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It’s no secret that Apple’s own Maps app has struggled to keep up with Google’s since its tumultuous launch back in 2012. What has been a secret, though, is that Apple has been working hard on game-changing improvements to its map data for the last four years – and it’s almost ready to go live.
Google Maps is (in most regards) the best Maps app on iOS. It’s true now and it was definitely true when Apple Maps first came on the scene. Part of the reason for that is that Google collects all its own mapping data with the help of its infamous camera cars. It creates, owns, and manages the largest and most detailed mapping data in the world. Apple, on the other hand, uses mapping data from a combination of other sources, making it much less consistent, and less reliable in some parts of the world.
This has been a big problem for Apple. It could design the most elegant, user-friendly app in the world with boatloads of great features – but if the underlying maps aren’t perfect, it ruins the entire experience. This is what the Cupertino company has spent the last four years trying to fix, according to Apple SVP Eddy Cue, who admits to shortcomings over the years with how Apple has tackled mapping.
TechCrunch has penned a remarkably detailed dive into the future of Maps, in which Cue explains that vastly improved maps are right around the corner. Apple has been covering the globe with its own fleet of camera cars, far superior to the ones used by Google. They capture detailed “street view” panoramas alongside detailed captures of street signs, and a “point cloud” scan of every road that will help areas to be recreated accurately in three dimensions.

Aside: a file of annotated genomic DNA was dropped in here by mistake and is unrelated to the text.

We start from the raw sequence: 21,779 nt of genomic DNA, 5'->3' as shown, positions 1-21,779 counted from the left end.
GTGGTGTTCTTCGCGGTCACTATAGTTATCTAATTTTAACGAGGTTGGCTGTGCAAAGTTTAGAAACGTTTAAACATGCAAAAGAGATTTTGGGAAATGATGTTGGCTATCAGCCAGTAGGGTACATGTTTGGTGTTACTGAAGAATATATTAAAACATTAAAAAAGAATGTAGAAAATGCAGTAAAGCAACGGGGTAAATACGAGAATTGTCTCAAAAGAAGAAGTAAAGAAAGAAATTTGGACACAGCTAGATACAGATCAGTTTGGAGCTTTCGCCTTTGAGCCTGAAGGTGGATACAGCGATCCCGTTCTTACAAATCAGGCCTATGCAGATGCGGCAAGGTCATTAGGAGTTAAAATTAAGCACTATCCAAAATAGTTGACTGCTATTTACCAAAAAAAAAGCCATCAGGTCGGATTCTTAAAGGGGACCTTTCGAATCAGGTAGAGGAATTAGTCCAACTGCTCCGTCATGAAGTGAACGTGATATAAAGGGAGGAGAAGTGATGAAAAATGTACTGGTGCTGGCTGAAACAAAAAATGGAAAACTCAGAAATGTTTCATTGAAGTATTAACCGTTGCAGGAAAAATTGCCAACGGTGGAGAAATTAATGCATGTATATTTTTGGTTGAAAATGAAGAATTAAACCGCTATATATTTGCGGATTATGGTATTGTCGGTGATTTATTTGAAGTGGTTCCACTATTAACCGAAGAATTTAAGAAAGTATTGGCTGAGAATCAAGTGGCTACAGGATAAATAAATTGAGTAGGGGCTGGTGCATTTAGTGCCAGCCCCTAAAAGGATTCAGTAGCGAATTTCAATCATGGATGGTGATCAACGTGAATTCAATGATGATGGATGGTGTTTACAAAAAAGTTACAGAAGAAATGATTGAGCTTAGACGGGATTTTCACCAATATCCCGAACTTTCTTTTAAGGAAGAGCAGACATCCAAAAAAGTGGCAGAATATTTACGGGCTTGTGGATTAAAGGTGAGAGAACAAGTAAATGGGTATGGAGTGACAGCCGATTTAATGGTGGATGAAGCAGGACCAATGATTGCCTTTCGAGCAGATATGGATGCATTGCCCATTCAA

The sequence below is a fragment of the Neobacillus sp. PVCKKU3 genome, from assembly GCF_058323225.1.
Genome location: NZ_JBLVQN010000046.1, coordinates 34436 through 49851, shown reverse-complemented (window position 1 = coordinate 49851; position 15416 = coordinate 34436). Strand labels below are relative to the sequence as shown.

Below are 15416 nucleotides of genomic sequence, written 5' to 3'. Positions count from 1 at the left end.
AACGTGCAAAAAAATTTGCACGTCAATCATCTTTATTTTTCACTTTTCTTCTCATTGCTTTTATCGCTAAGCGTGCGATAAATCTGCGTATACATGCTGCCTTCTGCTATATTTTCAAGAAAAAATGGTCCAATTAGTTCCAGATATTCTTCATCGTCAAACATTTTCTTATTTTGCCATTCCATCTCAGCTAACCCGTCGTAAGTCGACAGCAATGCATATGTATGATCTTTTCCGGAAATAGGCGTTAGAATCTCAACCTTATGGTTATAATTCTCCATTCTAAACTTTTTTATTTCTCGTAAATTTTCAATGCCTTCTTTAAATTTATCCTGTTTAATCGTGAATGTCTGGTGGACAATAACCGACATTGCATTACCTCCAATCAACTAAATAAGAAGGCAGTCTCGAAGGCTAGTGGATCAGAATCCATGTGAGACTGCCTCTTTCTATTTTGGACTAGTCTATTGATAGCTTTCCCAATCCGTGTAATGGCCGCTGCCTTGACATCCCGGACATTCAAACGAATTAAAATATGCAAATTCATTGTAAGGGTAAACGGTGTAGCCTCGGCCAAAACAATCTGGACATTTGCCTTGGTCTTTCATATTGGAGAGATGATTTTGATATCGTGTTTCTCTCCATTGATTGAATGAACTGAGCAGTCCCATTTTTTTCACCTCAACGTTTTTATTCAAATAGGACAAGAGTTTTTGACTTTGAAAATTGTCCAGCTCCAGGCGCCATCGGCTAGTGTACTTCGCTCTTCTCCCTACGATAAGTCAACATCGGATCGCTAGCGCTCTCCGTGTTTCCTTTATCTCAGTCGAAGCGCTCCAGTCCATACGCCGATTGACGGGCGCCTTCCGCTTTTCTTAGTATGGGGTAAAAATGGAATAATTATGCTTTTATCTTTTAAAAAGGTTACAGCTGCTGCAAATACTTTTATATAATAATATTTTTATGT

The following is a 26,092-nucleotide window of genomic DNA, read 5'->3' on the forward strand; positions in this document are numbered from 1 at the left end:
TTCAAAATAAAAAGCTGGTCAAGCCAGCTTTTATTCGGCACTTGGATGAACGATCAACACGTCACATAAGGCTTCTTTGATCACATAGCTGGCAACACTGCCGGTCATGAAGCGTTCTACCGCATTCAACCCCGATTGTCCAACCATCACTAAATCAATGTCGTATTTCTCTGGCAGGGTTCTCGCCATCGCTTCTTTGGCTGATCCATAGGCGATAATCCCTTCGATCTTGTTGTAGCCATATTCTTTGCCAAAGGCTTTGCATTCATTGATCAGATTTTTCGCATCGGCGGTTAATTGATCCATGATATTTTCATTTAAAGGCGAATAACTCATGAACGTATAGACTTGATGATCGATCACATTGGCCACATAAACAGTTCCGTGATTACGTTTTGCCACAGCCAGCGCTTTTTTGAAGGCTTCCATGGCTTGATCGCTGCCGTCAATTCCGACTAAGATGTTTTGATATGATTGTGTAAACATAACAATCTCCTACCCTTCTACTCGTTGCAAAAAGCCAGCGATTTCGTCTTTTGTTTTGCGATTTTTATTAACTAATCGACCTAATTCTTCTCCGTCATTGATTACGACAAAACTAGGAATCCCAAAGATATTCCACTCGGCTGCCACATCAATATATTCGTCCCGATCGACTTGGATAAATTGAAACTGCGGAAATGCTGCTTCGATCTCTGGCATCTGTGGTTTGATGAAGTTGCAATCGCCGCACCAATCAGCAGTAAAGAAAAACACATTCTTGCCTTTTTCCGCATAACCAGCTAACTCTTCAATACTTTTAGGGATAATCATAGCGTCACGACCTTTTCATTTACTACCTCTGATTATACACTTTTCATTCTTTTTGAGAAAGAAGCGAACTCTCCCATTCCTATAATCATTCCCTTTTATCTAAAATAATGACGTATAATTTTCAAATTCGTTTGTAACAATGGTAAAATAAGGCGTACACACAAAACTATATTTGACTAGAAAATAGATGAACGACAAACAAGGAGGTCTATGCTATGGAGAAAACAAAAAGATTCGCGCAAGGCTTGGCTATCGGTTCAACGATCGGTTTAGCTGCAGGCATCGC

Perhaps the best part is that this impressive technology has been built from the ground up with privacy in mind. Unlike Google, a company that vacuums up every last nugget of personal data it can, Apple isn’t interested in where you’re going or where you’ve been. Instead, it shares tiny chunks of anonymized travel data when you use the app for directions – useless on its own, but when you have millions of iPhones in the wild donating snippets of map data all day every day, very handy for keeping traffic updates and road closures up-to-date.
Apple has also hired a massive team of human editors to work alongside a fact-checking algorithm in an attempt to eliminate as many errors from the maps as possible. Because it now owns the entire map stack and isn’t reliant on other companies’ data, it can make changes much quicker when users report inconsistencies.
These improvements won’t come with a redesign of the Maps app – it’s purely behind the scenes. But when these changes roll out near you, you should really notice the difference. The California Bay area will notice the new mapping data first, when iOS 12 rolls out in September. After that, it will be gradually rolled out across the US and then internationally.